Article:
Annual Mortgage Savings when Migrating — Dec. 2021 v. Now
|Monthly Mortgage if||Savings from Migrating|
|30-Year Fixed Rate Mortgage Rate||Stay||Migrate||Monthly||Annual|
|3.1% (Dec 2021)||$2,118||$1,726||$392||$4,705|
|6.0% (Jan 2023)||$2,969||$2,420||$549||$6,588|
Source: Freddie Mac Economics and Housing Research calculations based on the 6.0% mortgage rate as of January 2023 and the 3.1% mortgage rate as of late December 2021.
In short, for renters looking to buy, our researchers estimate that the typical annual mortgage payment savings from moving from these metros to their top affordable destination increased 40% between December 2021 and January 2023, or nearly $1,900.
What About Current Homeowners?
Higher mortgage rates give renters far more incentive to migrate to lower-cost areas. However, for current homeowners who purchased their homes when rates were low, the math no longer works in their favor. Assuming the same median home price and a 15% down payment, borrowers who sell their current home to buy their next, and thus swap out a 3.1% interest rate for a 6% rate, would see their annual savings from migrating flip to a loss despite moving to a more affordable location — from positive $4,700 when mortgage rates were near 3% to a loss of $3,600 as of January this year. The disincentive would be an even more dramatic, a loss of $6,600 a year, at a 7% mortgage rate.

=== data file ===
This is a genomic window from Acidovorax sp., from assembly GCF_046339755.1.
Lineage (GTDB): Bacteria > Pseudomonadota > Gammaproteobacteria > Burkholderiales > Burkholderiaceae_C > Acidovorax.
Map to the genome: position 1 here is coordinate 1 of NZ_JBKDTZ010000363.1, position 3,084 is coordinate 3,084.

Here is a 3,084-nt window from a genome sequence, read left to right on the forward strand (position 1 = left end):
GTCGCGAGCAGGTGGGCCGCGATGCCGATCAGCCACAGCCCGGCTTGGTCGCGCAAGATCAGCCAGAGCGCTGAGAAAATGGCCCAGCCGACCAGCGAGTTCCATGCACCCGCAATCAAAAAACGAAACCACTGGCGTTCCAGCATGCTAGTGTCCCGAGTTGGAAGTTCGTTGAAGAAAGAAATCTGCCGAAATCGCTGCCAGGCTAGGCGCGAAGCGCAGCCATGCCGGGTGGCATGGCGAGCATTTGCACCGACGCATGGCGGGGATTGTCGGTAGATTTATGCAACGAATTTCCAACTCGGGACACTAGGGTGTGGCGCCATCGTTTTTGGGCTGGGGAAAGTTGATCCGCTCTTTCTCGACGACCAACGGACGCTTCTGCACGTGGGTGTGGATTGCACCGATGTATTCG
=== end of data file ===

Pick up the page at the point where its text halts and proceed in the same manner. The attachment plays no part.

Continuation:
The bottom line is that the financial incentive of migrating to a more affordable housing market changed dramatically over the past year in favor of renters looking to buy and against most homeowners. These incentives depend on the difference in home prices, interest rates, and whether you need to give up a mortgage with a below-market mortgage rate.
One implication is that we can expect fewer existing homeowners to migrate now, while migration from renters looking to buy could increase. Another implication is that fewer migrating homeowners coming in with high accumulated home equity could help cool the excessive home price growth seen in popular destinations for domestic migration.
For more insights from Freddie Mac’s research team, visit Research Insights, Notes & Briefs.